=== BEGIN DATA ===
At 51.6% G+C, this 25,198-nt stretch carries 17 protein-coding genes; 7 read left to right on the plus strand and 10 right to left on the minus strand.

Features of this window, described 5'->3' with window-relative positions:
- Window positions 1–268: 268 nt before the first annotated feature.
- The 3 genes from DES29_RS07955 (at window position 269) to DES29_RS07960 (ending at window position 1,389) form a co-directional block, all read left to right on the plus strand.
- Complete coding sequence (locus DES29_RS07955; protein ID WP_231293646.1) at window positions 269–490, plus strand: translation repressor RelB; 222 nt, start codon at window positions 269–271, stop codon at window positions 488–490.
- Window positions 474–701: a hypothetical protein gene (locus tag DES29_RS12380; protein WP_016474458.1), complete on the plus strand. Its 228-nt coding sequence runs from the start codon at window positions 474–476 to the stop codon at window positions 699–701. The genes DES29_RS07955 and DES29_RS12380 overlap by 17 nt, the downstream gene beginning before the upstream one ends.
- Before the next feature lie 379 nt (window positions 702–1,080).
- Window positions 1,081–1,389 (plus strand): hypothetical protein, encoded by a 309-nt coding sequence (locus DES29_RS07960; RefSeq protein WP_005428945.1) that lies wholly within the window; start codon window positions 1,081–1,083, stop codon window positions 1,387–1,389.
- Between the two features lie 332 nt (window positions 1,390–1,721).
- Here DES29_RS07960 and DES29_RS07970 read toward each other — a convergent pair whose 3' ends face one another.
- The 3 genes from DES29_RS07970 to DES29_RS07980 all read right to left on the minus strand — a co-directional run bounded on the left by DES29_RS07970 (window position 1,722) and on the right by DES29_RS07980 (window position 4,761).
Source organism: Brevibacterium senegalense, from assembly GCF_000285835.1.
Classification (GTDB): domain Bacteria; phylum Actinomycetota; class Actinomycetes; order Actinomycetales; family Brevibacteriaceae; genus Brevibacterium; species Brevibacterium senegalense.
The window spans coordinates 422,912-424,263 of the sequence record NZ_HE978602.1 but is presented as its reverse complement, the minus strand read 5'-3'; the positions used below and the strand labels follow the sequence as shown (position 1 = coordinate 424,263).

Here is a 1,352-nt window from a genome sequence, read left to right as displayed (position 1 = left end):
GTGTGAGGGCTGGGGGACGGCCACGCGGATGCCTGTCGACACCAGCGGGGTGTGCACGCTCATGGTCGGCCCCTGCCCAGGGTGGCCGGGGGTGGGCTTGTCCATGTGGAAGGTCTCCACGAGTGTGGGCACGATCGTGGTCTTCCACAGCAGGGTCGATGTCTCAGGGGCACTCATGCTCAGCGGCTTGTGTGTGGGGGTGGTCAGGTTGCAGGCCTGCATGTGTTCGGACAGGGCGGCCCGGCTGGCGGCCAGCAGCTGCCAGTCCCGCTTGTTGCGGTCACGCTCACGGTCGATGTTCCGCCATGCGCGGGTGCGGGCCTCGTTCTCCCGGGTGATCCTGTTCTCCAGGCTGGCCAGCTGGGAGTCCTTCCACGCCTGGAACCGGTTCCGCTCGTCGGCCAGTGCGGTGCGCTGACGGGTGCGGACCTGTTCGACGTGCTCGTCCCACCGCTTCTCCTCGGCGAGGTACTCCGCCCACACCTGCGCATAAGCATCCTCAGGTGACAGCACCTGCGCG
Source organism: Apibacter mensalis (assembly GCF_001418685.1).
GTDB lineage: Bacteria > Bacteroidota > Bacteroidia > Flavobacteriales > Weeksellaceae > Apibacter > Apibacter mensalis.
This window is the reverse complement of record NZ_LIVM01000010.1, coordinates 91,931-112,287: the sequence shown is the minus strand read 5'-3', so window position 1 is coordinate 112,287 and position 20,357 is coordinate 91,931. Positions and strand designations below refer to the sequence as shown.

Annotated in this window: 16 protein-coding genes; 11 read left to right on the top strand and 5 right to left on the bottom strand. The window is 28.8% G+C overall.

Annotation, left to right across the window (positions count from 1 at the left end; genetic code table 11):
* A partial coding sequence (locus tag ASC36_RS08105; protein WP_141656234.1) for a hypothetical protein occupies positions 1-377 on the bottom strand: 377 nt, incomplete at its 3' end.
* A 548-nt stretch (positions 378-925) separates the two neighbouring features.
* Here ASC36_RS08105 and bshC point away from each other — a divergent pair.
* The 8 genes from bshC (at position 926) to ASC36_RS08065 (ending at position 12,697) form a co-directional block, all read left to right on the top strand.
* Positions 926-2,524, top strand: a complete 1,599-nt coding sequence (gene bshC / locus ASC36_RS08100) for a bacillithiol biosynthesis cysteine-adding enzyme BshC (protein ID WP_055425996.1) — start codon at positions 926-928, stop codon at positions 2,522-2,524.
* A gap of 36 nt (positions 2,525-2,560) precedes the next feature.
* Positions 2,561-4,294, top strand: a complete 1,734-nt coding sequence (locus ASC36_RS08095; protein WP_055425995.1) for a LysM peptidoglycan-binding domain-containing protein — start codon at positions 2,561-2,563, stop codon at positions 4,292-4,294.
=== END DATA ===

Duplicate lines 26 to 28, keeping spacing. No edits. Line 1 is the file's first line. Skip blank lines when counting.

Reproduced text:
* Positions 926-2,524, top strand: a complete 1,599-nt coding sequence (gene bshC / locus ASC36_RS08100) for a bacillithiol biosynthesis cysteine-adding enzyme BshC (protein ID WP_055425996.1) — start codon at positions 926-928, stop codon at positions 2,522-2,524.
* A gap of 36 nt (positions 2,525-2,560) precedes the next feature.
* Positions 2,561-4,294, top strand: a complete 1,734-nt coding sequence (locus ASC36_RS08095; protein WP_055425995.1) for a LysM peptidoglycan-binding domain-containing protein — start codon at positions 2,561-2,563, stop codon at positions 4,292-4,294.